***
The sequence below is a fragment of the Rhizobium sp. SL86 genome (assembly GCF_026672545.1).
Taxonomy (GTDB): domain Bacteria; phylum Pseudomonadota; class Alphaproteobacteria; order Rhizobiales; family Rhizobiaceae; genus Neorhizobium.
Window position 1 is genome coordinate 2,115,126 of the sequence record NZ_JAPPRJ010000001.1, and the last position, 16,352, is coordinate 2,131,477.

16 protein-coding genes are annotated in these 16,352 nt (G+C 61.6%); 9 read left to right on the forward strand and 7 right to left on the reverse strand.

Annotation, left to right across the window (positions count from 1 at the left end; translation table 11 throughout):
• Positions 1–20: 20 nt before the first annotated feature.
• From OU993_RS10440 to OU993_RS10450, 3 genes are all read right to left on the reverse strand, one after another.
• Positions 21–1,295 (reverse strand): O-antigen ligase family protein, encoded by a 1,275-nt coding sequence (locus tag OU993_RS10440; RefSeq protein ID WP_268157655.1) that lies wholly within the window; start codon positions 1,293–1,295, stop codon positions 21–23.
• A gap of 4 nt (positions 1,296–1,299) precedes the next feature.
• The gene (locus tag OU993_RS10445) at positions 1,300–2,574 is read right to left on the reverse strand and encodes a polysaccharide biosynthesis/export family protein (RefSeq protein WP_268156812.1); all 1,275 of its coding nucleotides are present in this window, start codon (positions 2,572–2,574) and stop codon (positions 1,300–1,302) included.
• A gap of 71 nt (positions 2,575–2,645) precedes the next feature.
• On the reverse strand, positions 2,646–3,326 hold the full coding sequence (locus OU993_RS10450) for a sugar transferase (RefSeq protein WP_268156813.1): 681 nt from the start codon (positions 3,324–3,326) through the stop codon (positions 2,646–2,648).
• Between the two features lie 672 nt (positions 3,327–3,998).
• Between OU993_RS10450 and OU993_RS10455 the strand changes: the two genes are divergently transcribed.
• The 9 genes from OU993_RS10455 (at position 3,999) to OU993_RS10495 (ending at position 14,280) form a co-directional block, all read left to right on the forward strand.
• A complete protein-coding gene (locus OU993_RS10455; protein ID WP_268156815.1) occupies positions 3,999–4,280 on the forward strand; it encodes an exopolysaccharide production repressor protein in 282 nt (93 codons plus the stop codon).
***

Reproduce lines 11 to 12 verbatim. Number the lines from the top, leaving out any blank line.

• A gap of 71 nt (positions 2,575–2,645) precedes the next feature.
• On the reverse strand, positions 2,646–3,326 hold the full coding sequence (locus OU993_RS10450) for a sugar transferase (RefSeq protein WP_268156813.1): 681 nt from the start codon (positions 3,324–3,326) through the stop codon (positions 2,646–2,648).